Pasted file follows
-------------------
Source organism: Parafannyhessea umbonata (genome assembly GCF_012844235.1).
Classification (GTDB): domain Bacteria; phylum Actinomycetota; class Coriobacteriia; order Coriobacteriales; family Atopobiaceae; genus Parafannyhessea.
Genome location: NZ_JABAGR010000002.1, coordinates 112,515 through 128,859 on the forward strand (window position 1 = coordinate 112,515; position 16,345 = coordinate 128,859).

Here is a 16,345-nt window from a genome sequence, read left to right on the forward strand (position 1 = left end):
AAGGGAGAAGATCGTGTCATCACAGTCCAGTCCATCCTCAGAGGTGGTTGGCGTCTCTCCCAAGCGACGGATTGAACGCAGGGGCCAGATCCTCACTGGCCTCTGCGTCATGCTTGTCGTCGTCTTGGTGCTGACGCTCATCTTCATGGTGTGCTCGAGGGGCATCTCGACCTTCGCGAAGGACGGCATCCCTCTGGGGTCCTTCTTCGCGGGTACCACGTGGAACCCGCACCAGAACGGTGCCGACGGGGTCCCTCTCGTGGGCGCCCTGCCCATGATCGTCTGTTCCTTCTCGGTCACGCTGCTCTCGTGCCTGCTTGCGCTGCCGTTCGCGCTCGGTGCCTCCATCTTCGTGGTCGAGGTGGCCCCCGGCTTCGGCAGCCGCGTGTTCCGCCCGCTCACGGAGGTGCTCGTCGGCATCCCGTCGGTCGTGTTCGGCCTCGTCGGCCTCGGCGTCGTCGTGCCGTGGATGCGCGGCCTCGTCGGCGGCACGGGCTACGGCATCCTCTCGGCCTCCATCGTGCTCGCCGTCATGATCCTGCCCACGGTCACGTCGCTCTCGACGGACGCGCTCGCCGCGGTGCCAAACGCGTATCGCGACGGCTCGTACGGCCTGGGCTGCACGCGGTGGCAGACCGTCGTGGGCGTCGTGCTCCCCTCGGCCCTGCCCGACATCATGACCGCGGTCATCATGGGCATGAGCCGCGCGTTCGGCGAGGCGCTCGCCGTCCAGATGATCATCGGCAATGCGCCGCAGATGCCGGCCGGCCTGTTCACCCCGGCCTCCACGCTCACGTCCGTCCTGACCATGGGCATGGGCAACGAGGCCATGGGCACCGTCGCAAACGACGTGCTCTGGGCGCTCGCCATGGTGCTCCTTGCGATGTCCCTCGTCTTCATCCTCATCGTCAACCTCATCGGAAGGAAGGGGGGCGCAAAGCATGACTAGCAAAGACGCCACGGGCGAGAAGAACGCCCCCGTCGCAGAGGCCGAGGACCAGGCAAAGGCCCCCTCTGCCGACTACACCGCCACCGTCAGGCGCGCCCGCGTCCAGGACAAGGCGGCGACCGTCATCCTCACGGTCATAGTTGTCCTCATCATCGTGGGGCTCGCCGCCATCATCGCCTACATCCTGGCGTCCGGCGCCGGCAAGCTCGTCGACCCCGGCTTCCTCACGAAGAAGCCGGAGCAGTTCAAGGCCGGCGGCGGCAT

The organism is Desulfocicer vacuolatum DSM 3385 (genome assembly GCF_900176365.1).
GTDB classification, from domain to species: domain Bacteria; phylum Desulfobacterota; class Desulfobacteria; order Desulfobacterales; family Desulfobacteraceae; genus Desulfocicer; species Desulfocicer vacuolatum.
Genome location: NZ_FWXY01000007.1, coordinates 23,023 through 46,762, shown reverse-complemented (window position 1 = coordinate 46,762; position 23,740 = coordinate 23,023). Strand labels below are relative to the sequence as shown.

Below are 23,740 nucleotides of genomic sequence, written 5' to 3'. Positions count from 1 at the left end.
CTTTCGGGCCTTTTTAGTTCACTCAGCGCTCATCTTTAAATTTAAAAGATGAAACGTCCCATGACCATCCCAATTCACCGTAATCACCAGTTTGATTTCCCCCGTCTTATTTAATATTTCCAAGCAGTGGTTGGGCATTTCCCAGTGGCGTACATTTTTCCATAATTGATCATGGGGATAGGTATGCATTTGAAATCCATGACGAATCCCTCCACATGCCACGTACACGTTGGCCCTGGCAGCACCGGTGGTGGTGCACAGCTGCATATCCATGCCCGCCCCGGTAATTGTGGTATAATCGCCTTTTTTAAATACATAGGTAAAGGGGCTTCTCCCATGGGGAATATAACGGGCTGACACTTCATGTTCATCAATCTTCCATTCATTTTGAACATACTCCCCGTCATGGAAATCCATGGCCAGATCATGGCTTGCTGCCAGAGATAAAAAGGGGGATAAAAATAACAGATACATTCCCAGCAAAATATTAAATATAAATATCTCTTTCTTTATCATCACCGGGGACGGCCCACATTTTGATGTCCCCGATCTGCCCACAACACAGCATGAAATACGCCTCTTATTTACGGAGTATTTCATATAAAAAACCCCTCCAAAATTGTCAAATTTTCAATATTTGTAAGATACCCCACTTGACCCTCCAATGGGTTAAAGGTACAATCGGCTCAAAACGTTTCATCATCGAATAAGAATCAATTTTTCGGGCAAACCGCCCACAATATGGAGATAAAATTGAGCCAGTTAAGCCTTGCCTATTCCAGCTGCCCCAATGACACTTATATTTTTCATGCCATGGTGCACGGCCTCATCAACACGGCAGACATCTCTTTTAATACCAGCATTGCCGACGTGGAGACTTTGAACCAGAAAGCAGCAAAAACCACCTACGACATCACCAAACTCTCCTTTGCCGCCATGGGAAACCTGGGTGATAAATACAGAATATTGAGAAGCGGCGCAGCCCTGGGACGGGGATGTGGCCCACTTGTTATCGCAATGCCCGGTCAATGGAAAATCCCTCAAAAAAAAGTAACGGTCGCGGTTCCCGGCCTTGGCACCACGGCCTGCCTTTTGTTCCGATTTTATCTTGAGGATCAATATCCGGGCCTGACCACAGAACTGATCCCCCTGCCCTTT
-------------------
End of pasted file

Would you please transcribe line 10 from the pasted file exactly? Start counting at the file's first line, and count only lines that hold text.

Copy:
CTTTCGGGCCTTTTTAGTTCACTCAGCGCTCATCTTTAAATTTAAAAGATGAAACGTCCCATGACCATCCCAATTCACCGTAATCACCAGTTTGATTTCCCCCGTCTTATTTAATATTTCCAAGCAGTGGTTGGGCATTTCCCAGTGGCGTACATTTTTCCATAATTGATCATGGGGATAGGTATGCATTTGAAATCCATGACGAATCCCTCCACATGCCACGTACACGTTGGCCCTGGCAGCACCGGTGGTGGTGCACAGCTGCATATCCATGCCCGCCCCGGTAATTGTGGTATAATCGCCTTTTTTAAATACATAGGTAAAGGGGCTTCTCCCATGGGGAATATAACGGGCTGACACTTCATGTTCATCAATCTTCCATTCATTTTGAACATACTCCCCGTCATGGAAATCCATGGCCAGATCATGGCTTGCTGCCAGAGATAAAAAGGGGGATAAAAATAACAGATACATTCCCAGCAAAATATTAAATATAAATATCTCTTTCTTTATCATCACCGGGGACGGCCCACATTTTGATGTCCCCGATCTGCCCACAACACAGCATGAAATACGCCTCTTATTTACGGAGTATTTCATATAAAAAACCCCTCCAAAATTGTCAAATTTTCAATATTTGTAAGATACCCCACTTGACCCTCCAATGGGTTAAAGGTACAATCGGCTCAAAACGTTTCATCATCGAATAAGAATCAATTTTTCGGGCAAACCGCCCACAATATGGAGATAAAATTGAGCCAGTTAAGCCTTGCCTATTCCAGCTGCCCCAATGACACTTATATTTTTCATGCCATGGTGCACGGCCTCATCAACACGGCAGACATCTCTTTTAATACCAGCATTGCCGACGTGGAGACTTTGAACCAGAAAGCAGCAAAAACCACCTACGACATCACCAAACTCTCCTTTGCCGCCATGGGAAACCTGGGTGATAAATACAGAATATTGAGAAGCGGCGCAGCCCTGGGACGGGGATGTGGCCCACTTGTTATCGCAATGCCCGGTCAATGGAAAATCCCTCAAAAAAAAGTAACGGTCGCGGTTCCCGGCCTTGGCACCACGGCCTGCCTTTTGTTCCGATTTTATCTTGAGGATCAATATCCGGGCCTGACCACAGAACTGATCCCCCTGCCCTTT